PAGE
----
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NCJ Number: 94328 Find in a Library
Title: Ongoing Soviet Debate About the Presumptions of Innocence
Journal: Criminal Justice Ethics  Volume:3  Issue:1  Dated:(Winter/Spring 1984)  Pages:69-75
Author(s): G P Fletcher
Date Published: 1984
Page Count: 7
Format: Article
Language: English
Country: United States of America
Annotation: The author argues that the active debate in the Soviet Union over the presumption of innocence and its procedural significance reflects an important institutional struggle between the procuracy and the courts.
Abstract: Those favoring a stronger judiciary also favor the presumption of innocence, preferring to think of the trial as a unique phase in the criminal process. Opponents of a strong judiciary disfavor the presumption and view trial as one stage in a process of collective fact finding. Prior to 1977, the debate was limited to formal doctrinal moves about the legal nature of presumption. With the enactment of the new constitution in 1977, advocates of presumption of innocence found powerful new support for their position, since two provisions in the constitution support the presumption's theoretical purpose of counteracting the influence of the procuracy at trial. A 1978 decree of the USSR Supreme Court held that the procuracy had no claim to superior influence in a trial and expressly recognized the presumption of innocence as a constitutional principle. A 1978 article by I.L. Petrukhin was a sophisticated effort to ground the presumption and criticized existing statutory regulation of pretrial diversion. Petrukhin contended that diverting cases to comrades' courts or juvenile courts represented an implicit finding of guilt and therefore violated the constitution and the presumption of innocence. This critique prompted a reply from M. Strogovich in February 1983 which maintained that the presumption of innocence constitutes a principle of Soviet constitutional law. He insisted that pretrial diversion did not represent an official finding of guilt, but was based on cooperation with the suspect and thus did not violate the presumption principle. In the diversion context, Strogovich dissented from his colleague Petrukhin's case for an expanded judicial role. The paper contains 44 footnotes.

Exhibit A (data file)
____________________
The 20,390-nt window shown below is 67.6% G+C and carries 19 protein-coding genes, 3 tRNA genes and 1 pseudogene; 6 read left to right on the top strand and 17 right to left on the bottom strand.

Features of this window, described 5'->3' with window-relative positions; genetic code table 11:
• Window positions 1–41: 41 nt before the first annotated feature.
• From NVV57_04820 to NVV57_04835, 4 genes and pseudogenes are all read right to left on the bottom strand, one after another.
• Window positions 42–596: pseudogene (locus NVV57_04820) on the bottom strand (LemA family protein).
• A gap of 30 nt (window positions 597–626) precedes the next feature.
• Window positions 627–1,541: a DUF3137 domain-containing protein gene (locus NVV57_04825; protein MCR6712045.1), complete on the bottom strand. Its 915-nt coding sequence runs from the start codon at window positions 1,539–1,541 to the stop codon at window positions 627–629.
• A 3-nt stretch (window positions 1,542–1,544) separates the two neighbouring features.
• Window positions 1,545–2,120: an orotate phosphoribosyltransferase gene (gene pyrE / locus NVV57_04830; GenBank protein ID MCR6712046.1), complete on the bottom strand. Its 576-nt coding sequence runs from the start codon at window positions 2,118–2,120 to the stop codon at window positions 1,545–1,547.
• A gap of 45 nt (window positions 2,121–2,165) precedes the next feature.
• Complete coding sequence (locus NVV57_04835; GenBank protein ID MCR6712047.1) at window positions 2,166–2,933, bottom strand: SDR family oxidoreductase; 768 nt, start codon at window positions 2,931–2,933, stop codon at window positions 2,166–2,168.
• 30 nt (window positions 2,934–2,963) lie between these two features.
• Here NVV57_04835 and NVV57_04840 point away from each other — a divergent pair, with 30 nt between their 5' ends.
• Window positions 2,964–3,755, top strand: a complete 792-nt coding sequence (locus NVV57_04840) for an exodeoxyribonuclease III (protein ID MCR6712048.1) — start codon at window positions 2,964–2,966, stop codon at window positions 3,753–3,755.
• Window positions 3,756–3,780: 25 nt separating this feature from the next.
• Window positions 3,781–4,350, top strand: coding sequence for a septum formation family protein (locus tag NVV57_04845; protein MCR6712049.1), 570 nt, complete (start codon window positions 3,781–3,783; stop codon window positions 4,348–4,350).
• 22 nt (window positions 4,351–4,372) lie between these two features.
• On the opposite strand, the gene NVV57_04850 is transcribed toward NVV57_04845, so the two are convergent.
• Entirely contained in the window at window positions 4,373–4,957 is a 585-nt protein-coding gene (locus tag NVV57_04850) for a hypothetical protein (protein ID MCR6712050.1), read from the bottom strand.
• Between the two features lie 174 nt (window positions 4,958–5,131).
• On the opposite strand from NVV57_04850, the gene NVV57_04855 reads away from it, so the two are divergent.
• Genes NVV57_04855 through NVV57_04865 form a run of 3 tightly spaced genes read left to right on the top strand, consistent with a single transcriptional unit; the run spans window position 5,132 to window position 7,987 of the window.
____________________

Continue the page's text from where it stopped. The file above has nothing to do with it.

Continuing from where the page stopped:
Index Term(s): Presumption of innocence; Union of Soviet Socialist Republics (USSR)
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